El Chapo’s Escape from Prison: Good for Mexico?

"By translating this unfortunate episode into significant changes in the way the current administration carries out its rule of law and security policies...the Mexican government can snatch victory from the jaws of defeat."

“That risk does not exist” brazenly stated Jesus Murillo Karam, Mexico’s former Attorney General, when quizzed on the possibility of El Chapo Guzman escaping once again from the maximum-security prison where he was incarcerated. At the time of his second arrest in February 2014, Guzman’s 2001 spectacular jailbreak in a laundry cart naturally had everyone asking: “Will he do it again?”

Only 16 months after being apprehended for the second time, the most visible leader of the Sinaloa cartel, Joaquin “El Chapo” Guzman Loera, found his way back to freedom. His finely designed escape has been labeled an “egg to the face,” and “the biggest embarrassment” for Mexican authorities, and, particularly, for Enrique Peña Nieto’s presidency. Guzman’s 2014 arrest was largely portrayed as “crowning” Peña Nieto’s anti-organized crime efforts, with the president himself stating at the time that another El Chapo prison break “would be more than regrettable; it would be unforgivable.”

Alas, on the evening of July 11, 2015, the Sinaloan drug lord discretely stepped out of his prison cell putting the finishing touches on an elaborate, months-long escape plan. Nothing less than a more powerful encore with a more sophisticated mise-en-scène than the first, the second jailbreak “represents without a doubt an affront to the Mexican state.” An affront, however, that may prove a boon for Mexico, if not for Peña Nieto’s Presidency.

Since this past Saturday’s escape, many in Mexico and around the world have labeled the jailbreak a sign of the administration’s sheer incompetence, and incontestable proof of the entrenched collusion between the Mexican government and the narco-traffickers. While El Chapo’s escape does not shed the most favorable of lights on the current administration, those who have sounded the death knell of Peña Nieto’s security policies and predicted a return of the drug violence may have spoken (and cheered!) a bit too soon. To everyone’s surprise, Guzman’s jailbreak may represent a turning point that benefits Mexico, a country torn by narco-violence for over nine years now.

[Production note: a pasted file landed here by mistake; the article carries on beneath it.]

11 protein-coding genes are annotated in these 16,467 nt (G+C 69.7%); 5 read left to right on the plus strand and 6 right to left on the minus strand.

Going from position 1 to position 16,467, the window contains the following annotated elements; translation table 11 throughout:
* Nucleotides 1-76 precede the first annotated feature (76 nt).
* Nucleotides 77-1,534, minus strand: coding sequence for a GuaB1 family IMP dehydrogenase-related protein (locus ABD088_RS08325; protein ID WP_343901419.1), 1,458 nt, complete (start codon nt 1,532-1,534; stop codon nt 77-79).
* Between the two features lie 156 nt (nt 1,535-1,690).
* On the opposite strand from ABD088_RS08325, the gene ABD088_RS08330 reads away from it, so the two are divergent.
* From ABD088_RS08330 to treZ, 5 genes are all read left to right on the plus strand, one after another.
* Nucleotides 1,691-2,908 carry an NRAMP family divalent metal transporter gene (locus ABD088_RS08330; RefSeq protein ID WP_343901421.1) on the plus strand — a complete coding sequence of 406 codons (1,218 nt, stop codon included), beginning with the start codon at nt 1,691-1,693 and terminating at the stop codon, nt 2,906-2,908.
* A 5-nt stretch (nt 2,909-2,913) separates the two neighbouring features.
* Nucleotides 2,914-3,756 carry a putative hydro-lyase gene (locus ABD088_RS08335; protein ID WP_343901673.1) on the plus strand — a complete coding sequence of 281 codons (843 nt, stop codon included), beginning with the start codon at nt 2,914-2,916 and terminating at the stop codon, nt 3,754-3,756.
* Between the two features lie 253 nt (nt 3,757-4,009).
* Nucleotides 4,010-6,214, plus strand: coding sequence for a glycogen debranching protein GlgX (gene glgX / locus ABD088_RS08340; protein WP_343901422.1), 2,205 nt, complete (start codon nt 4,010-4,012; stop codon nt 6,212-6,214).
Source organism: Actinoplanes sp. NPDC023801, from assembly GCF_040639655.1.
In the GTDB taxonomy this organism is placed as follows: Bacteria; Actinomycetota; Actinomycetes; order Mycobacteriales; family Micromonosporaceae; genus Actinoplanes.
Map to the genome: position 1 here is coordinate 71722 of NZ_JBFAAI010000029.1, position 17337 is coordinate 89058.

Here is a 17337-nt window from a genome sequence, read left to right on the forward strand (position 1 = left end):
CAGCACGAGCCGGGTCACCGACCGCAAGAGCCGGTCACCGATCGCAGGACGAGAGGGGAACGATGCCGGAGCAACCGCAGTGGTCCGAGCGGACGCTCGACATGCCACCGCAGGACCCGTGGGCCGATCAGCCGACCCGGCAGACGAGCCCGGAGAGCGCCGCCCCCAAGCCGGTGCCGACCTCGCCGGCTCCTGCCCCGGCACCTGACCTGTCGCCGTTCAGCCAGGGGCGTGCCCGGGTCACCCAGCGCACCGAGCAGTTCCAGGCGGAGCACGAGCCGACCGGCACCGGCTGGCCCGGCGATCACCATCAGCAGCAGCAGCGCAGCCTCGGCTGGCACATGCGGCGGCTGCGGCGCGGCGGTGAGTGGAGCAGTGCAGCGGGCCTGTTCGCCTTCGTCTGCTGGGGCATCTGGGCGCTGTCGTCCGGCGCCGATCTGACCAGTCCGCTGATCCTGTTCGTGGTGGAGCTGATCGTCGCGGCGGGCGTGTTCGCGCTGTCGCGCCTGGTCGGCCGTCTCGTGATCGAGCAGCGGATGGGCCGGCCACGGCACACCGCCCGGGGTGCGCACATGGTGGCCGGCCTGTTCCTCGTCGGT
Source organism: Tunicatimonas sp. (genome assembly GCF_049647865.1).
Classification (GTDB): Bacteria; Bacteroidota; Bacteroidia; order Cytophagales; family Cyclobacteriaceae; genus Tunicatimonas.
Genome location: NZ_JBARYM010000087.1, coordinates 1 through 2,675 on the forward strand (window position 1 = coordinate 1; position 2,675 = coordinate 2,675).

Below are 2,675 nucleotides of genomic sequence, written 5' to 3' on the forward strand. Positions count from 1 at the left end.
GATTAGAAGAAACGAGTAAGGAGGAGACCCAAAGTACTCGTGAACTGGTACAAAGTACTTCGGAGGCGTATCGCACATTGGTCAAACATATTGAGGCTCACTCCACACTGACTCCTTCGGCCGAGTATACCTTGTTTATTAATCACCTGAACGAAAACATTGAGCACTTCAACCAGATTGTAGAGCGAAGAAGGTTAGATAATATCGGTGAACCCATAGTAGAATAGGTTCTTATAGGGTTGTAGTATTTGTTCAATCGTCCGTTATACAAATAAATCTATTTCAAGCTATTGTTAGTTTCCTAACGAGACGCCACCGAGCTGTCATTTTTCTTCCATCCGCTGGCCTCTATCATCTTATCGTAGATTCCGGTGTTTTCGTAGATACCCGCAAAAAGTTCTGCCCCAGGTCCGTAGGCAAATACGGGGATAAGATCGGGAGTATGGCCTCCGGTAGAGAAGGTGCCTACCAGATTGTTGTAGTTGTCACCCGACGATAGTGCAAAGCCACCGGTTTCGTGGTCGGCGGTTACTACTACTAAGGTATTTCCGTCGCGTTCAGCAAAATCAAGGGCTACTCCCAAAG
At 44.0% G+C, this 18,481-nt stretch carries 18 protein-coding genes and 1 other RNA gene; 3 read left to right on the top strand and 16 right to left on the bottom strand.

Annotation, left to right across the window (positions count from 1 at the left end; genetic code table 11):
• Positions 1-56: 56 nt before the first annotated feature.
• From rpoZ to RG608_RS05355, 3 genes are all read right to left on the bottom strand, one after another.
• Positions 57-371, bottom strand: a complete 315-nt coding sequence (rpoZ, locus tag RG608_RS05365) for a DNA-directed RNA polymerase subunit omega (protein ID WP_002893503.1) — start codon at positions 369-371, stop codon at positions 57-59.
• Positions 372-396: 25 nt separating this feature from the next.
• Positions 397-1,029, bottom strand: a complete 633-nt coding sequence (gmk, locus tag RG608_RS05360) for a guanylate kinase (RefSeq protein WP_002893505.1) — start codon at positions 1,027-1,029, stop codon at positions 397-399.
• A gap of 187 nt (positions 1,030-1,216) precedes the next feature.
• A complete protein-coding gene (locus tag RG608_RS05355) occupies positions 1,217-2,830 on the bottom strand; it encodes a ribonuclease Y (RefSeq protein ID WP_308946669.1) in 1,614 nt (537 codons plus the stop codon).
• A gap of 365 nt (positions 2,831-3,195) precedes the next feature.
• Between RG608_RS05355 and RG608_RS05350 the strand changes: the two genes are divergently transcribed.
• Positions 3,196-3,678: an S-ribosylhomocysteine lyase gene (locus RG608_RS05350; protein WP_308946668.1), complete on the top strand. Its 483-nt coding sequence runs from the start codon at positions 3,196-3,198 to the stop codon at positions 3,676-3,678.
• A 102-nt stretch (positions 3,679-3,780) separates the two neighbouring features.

Since Enrique Peña Nieto assumed the Mexican Presidency in December 2012, the country’s economy has been sluggish, growing at a very slow pace. Furthermore, the security measures of the new administration, focusing on the root causes of drug related violence as opposed to dismantling the cartels, have been slow in yielding results.

Given this rather lackluster performance in two of the most important areas for ordinary Mexicans—the economy and public security—El Chapo’s prison escape should represent more than a mere a wake up call for the government in Los Pinos. By translating this unfortunate episode into significant changes in the way the current administration carries out its rule of law and security policies, including the cooperation with the United States to extradite the narco-traffickers indicted across the northern border, the Mexican government can snatch victory from the jaws of defeat.

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